A wonderful feature I highly recommend taking advantage of is their pre-fixe menu which is a three course meal for $24 per person! This is served from 5:30-6:30 (you just have to be seated by 6:30). What a steal!
One disappointment I had that was that we were seated directly beside of one of the only two couples in the restaurant, and we were only about 12 inches away from them. This was especially disappointing because I called and asked about their seating policy and the person taking our reservation said she would make a note that we'd like "elbow room." I don't understand why restaurants don't spread their seating out. It would seriouly force the waiter to take about two extra steps and would give guests more privacy and intimacy, especially when the restaurant is empty!! I just don't get it!
On to the food. We started with a "small plate" of hushpuppies with scallions and crab. This was the only other feature I did not like. For $5 you get three tiny hushpuppies with specks of crab and a tiny amount of scallions. Sorry, but I could easily have gotten these from Long John Silver's and for the same price, I've could have gotten 20. They were yummy, don't get me wrong, but come on.
Next we both had simple salads featuring apples, golden raisins, blue cheese, and a homemade vinaigrette. These were delicious and had great flavors. We especially loved the candied pecans!
For our entrees, I had the trout with a basil sauce. It was excellently prepared and I LOVED the sauce. It was very creative and paired well with everything on the plate. Matt had trout with cheddar cheese grits and local greens with pine nuts which he thought was great as well.
Finally, for dessert I had the raspberry pana cotta. It was light and flavorful; just what I wanted after eating several courses.
We will definitely be going back to Acacia! I loved the atmosphere and the service was excellent. The food was amazing and at the pre-fix price was very affordable. I hope we'll get a better spot next time, but all of its other features almost make up for the way they seat folks.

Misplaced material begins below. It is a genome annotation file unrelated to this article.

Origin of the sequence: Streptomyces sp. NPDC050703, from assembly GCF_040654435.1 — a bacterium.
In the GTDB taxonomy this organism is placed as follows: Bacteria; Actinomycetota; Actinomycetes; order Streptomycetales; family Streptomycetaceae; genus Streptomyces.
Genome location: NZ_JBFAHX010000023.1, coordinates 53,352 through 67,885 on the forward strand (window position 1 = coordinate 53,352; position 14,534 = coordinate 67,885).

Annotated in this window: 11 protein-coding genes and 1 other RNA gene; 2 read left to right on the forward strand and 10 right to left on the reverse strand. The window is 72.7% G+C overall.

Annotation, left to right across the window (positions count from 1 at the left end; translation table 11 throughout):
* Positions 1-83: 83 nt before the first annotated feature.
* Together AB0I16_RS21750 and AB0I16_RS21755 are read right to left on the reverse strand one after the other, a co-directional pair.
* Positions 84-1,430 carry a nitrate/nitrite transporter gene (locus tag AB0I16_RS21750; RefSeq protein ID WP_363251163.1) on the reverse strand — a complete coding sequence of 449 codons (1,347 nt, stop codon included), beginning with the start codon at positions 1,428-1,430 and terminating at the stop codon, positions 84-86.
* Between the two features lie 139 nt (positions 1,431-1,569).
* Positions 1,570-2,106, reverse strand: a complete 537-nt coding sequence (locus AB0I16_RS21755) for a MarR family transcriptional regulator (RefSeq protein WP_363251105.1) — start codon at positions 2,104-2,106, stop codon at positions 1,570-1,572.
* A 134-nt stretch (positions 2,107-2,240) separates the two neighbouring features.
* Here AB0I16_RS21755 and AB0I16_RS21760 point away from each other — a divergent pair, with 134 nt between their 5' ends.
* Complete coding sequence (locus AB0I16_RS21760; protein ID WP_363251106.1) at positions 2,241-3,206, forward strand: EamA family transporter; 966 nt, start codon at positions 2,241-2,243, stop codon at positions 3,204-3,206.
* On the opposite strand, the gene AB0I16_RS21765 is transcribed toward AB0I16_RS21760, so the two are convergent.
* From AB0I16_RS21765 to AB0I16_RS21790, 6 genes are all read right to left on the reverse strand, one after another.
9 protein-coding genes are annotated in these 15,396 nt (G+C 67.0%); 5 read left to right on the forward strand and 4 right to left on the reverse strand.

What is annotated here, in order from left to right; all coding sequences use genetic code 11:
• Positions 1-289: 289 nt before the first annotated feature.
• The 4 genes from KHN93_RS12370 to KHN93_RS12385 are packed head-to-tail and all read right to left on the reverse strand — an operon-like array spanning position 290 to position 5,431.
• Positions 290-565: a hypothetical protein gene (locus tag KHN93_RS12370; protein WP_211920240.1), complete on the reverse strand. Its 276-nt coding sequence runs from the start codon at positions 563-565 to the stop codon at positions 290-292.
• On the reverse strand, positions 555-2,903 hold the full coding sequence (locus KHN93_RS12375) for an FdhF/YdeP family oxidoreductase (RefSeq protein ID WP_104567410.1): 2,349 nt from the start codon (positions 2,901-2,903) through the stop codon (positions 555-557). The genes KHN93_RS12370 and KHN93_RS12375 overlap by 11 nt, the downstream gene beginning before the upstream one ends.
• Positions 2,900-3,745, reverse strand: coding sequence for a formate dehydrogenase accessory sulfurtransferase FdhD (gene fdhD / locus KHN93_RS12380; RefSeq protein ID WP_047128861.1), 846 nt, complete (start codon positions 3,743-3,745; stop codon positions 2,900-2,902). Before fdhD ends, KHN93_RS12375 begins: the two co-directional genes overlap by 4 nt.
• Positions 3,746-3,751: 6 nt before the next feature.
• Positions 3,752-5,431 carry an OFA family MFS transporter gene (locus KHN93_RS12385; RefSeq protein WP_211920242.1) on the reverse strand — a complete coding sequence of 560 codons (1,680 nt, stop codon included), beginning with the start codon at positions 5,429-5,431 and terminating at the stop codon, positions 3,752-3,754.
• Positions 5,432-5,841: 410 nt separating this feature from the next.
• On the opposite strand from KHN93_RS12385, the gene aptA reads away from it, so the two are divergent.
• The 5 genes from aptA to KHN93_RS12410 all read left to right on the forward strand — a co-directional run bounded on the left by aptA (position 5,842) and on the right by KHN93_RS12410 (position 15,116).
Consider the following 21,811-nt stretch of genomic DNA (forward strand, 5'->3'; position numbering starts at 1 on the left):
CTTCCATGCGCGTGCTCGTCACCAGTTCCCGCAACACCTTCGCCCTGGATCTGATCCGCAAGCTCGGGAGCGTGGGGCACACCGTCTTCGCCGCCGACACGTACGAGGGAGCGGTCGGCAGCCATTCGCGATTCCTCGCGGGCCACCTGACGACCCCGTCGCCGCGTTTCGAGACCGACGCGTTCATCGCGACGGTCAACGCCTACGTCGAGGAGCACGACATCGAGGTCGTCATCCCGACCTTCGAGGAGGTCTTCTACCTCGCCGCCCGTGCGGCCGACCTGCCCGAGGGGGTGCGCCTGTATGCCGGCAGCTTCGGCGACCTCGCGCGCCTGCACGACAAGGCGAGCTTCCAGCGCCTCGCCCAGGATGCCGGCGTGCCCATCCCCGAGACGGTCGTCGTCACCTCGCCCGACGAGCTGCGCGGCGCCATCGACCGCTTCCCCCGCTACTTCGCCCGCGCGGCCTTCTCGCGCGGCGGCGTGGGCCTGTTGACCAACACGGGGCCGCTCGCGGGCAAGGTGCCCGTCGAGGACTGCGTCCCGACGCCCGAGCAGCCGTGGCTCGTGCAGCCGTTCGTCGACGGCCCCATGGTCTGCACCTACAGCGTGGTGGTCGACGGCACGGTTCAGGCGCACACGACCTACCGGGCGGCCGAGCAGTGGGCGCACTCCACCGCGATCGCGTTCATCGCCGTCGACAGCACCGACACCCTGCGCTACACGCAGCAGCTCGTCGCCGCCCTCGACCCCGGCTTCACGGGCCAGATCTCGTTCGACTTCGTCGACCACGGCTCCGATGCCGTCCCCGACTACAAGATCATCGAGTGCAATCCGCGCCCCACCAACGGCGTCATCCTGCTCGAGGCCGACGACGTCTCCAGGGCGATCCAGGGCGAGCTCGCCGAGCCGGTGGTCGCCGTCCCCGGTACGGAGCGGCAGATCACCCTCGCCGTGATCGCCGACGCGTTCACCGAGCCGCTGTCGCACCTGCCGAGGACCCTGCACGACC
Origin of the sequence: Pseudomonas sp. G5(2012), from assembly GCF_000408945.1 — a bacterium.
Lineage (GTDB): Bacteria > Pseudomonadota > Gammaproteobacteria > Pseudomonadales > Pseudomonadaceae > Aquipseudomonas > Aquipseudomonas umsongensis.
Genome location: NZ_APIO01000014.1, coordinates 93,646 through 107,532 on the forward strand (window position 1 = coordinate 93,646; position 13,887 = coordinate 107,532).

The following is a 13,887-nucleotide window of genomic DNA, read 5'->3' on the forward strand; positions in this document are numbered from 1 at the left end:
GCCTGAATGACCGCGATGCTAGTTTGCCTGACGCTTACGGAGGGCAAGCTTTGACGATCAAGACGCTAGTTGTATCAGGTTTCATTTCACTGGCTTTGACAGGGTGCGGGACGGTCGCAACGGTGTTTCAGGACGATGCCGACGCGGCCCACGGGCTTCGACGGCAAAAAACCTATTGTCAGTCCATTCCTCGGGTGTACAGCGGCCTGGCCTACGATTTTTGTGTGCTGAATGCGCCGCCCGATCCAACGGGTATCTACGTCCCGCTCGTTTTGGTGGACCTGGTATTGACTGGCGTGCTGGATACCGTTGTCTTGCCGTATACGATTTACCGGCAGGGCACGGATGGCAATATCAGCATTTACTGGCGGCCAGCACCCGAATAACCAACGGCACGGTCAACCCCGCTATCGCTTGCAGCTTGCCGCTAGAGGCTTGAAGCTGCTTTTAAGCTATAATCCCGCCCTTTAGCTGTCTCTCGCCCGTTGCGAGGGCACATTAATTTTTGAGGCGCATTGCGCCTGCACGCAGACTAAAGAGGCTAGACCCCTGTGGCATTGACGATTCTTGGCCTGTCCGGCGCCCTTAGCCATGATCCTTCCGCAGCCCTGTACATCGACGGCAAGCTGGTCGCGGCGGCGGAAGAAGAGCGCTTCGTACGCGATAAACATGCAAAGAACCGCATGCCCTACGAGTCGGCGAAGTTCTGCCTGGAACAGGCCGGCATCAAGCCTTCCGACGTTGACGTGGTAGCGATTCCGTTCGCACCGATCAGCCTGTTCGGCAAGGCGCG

I found this recipe on Allrecipes.com but I changed it quite a bit. We loved the flavors and it made a ton of food.
8 oz of jumbo shells (you'll probably only be able to find 12 oz boxes)
1 24 oz jar of Paul Newman's Marinara sauce (my second favorite sauce, and it's much cheaper than Rao's!)
1 32 oz container of reduced fat ricotta cheese
8 oz of Parmesan, freshly grated
1 1/2 cups of mozzarella cheese, shredded
3 tablespoons of Italian parsley, chopped
1 teaspoon of salt
1/4 teaspoon of pepper
1. Preheat oven to 350.
2. Boil noodles until al dente and drain.
3. While the noodles boil, mix together the ricotta cheese with half of the Parmesan, 1 cup of the mozzarella, eggs, parsley, salt, and pepper.
4. Stuff shells with cheese mixture and place cheese side up in a large baking dish.
5. Pour sauce over shells and top with remaining cheese.
6. Bake for 30 minutes.
Tired of cereal, I started looking for something nutritious for a quick breakfast. I got this idea from a physician I worked with last year. She told me that she cooked steel cut oats in a slow cooker overnight once a week. She then refrigerated the leftovers and reheated a bowl every morning during the work week. I decided to give it a try. I didn't have a recipe, but just threw in what I had on hand. I LOVED waking up to the smell of warm cinnamon; that alone is working making this!
Caveat: Do NOT use regular oatmeal. It will burn if you cook it for several hours!
- 2 cups of steel cut oats
- 8 cups of water
- 2 apples or pears, chopped
- A palmful of dried fruit such as raisins, cranberries, dates, or figs
- A palmful of nuts
- 1 tablespoon of cinnamon
- 1 teaspoon of ginger
Combine all and cook overnight on the "keep warm setting." Stir well in the morning and re-moisten with milk or drizzle with half and half.
An easy way to the start the week!
Tomato SoupSource: Everyday Food
- 2 teaspoon extra-virgin olive oil
- 1 small yellow onion
- 2 small garlic clove, minced
- Coarse salt and ground pepper
- 2 cans (14.5 ounces each) whole peeled tomatoes, torn
- 2 tablespoon heavy cream
In a small pot, heat oil over medium-high. Add onion and cook until translucent, 5 minutes. Add garlic, season with salt and pepper, and cook until fragrant, 30 seconds. Add tomatoes with juice and bring to a boil. Reduce to a simmer; cook until onions are soft, 15 minutes. Transfer to a blender with cream; puree until smooth. (Use caution when blending hot liquids: Remove cap from lid and cover opening with a dish towel.) Season to taste.Gourmet Grilled Cheese
Source: My own
1 loaf of artisan bread, sliced into 8 slices - (I found a loaf of freshly baked organic rosemary olive oil bread at my grocery store)
1 ball of fresh mozzerella, thinly sliced
4 slices of American or cheddar cheese
Extra Virgin Olive Oil
Heat a grill or griddle to medium high. Brush the outside slices of the sandwiches with olive oil. Place the cheese in between slices and grill for 5-7 minutes until golden and cheese is melted.